//paint is from Canvas, this will definitely be different in Android
    public void paint(Graphics g) {...}

    // from "implements Runnable", will need porting
    public void run()
    //these should port easily
    //The following mouse methods allow you to drag balls
    public boolean mouseDown(Event e, int x, int y) 
    public boolean mouseDrag(Event e, int x, int y) 
    public boolean mouseUp(Event e, int x, int y) 

//  The Ball class
class Ball {...} {
    //the Graphics api will need to be changed to Android equivalent
    public void draw(Graphics g, boolean sm) 
        ox = x; oy = y;           // save new location

// Class that serves as a pacemaker for the animator
// It turns out I eliminated this class in the port, there was an easier way to do this
class Ticker implements Runnable {...}

Next, Porting this to Android

Besides the obligatory creation of a new Android Eclipse application that will build this app, the first item to tackle was to replace the UI and graphics API from java.awt.* to the equivalent Android API. In the classic manner of (1) I will tell you what I am about to tell you... and (2) I will tell you..., here is the final new class diagram for this Android application after all the changes (again don't get hung up on UML purity).


I will next explain these at various levels.

Screenshots of App

The main activity where balls are drawn and user can move the balls:

Main play screen

The menus:

Main options

The "Add balls" custom activity:

Game options

Custom Dialog with New Activity and Intent

Android supports a limited set of Dialog boxes. I choose to create a custom screen using a new Activity and Intent. This focus shift from the main activity to the GameOptions activity occurs when the "Options..." menu item is chosen. The following code in is called. In this usage, we create an Intent directed to GameOptions. Then create a Bundle that will contain a serialized instance of the gameParams object. Then the activity is launched via startActivityForResult(myIntent,STATIC_OPTIONS_VALUE);.

    public boolean onOptionsItemSelected(MenuItem item) 
        // Handle item selection 
        else if (item.getItemId() == OPTION_MENUID)	//user clicked Options...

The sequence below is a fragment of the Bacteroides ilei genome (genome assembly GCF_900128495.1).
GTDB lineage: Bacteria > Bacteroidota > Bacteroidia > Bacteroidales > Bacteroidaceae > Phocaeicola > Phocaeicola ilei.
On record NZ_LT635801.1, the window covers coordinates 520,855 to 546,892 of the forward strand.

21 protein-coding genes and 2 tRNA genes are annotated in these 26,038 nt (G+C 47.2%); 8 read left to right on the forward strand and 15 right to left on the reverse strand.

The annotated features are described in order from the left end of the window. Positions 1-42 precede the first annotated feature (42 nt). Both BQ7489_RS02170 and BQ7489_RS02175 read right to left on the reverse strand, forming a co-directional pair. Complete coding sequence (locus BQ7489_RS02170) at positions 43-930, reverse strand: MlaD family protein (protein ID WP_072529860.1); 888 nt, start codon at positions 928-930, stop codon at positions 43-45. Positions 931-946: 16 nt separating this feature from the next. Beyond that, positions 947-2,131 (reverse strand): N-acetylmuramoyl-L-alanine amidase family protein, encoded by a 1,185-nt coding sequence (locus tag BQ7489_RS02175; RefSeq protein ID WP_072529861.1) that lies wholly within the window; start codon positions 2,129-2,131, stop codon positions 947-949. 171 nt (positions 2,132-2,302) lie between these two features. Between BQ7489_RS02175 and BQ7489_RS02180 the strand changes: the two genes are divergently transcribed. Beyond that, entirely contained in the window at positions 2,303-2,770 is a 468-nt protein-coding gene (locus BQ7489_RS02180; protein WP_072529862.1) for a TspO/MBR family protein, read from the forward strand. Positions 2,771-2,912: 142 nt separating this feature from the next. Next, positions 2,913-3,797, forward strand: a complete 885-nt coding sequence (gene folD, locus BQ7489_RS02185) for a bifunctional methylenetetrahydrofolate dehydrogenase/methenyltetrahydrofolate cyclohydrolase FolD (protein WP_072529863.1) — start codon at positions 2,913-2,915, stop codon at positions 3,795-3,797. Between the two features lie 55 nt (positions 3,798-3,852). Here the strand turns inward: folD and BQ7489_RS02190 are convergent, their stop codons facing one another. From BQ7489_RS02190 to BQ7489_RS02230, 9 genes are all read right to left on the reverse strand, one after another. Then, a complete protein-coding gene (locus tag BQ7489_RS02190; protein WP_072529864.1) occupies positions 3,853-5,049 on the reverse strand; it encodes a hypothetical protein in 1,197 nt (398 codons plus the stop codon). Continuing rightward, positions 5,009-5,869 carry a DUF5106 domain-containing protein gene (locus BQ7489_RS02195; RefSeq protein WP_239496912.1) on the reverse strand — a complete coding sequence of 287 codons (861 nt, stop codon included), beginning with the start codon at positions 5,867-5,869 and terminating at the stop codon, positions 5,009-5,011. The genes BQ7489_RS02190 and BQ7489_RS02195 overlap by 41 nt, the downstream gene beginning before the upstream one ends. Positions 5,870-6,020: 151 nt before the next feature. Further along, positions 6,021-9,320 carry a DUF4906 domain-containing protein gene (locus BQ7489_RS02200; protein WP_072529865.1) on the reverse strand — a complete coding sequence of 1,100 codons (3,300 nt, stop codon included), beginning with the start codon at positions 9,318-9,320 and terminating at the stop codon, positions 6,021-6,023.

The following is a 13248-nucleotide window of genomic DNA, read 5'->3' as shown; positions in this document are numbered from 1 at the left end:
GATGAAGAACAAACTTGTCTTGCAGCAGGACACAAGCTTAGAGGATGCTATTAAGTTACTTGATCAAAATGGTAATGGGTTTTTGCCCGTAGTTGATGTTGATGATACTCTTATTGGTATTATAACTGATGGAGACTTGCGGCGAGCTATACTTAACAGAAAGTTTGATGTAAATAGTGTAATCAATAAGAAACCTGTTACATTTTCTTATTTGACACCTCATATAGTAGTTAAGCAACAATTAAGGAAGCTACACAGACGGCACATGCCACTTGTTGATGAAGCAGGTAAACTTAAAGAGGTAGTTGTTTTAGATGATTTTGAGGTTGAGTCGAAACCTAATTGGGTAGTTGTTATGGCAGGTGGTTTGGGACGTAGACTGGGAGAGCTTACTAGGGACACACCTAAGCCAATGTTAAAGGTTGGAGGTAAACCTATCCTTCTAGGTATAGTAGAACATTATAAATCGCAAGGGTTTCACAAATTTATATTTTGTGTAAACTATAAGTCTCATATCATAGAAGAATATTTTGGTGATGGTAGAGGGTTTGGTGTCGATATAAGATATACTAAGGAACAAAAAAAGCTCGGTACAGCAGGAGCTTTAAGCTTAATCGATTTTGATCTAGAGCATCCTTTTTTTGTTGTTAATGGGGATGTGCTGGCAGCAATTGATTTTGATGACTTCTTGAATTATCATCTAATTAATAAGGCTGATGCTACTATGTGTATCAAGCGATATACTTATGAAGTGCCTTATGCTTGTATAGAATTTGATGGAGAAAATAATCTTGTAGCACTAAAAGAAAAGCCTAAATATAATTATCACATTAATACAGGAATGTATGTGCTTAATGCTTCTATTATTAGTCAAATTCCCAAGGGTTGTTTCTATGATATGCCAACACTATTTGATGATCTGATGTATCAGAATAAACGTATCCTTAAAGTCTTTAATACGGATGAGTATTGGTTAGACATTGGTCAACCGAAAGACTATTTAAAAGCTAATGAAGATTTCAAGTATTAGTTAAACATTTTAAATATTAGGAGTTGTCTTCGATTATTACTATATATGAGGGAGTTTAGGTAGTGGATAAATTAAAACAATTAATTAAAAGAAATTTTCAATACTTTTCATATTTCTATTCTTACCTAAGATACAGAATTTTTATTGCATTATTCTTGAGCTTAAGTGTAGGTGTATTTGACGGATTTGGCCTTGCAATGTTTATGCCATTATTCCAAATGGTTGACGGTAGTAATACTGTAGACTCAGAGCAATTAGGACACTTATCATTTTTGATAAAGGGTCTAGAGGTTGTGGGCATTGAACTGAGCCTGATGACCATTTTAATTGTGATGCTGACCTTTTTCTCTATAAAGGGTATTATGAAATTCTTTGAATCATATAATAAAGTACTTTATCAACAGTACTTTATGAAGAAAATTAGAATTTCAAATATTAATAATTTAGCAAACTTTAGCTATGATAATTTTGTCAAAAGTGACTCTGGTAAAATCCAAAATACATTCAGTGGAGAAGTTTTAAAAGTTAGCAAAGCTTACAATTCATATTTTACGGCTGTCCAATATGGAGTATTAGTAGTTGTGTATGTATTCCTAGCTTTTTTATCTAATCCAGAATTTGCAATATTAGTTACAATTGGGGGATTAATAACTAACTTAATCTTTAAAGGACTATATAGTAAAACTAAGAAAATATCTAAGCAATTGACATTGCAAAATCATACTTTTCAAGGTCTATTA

return super.onOptionsItemSelected(item);    
     * invoke the 2nd activity which contains the main program options
    void options()
        Intent myIntent = new Intent(this, GameOptions.class);

        Bundle b = new Bundle();
        b.putSerializable("options", gameParams);
        startActivityForResult(myIntent,STATIC_OPTIONS_VALUE); //this will start 
			//the activity and tell framework to expect a response

The new activity will gain user focus...


...and the user will interact with the widgets changing parameters and upon return, onActivityResult will be called to retrieve the response from the GameOptions activity. The results will be used to update the current options.

// In GameOptions when the "Apply and quit" button is pressed, 
// a new Intent and Bundle are created
// and the updated gameParams are serialized in the bundle and returned setResult
View.OnClickListener quitHandler = new View.OnClickListener() {
    public void onClick(View v) {
        // read widget values
        // prepare to send results back to invoker
        Intent resultIntent = new Intent();
        Bundle b = new Bundle();
        b.putSerializable("options", gameParams);
        setResult(Activity.RESULT_OK, resultIntent);
    }  //onClick

// Back in ImpactPhysics
public void onActivityResult(int requestCode, int resultCode, Intent data) 
    super.onActivityResult(requestCode, resultCode, data); 
        case (STATIC_OPTIONS_VALUE) : 
          if (resultCode == Activity.RESULT_OK) 
              //retrieve intended options
              Bundle b = data.getExtras();
              gameParams = (GameOptionParams) b.getSerializable("options");

Eliminate Ticker

The original applet used a separate thread for providing a 'ticker'. That is a valid means of providing a periodic time reference but I did not feel it was needed. In the new AnimatorView class, OnResumeProxy is called from ImpactPhysics OnResume when the activity becomes visible (see Activity lifecycle).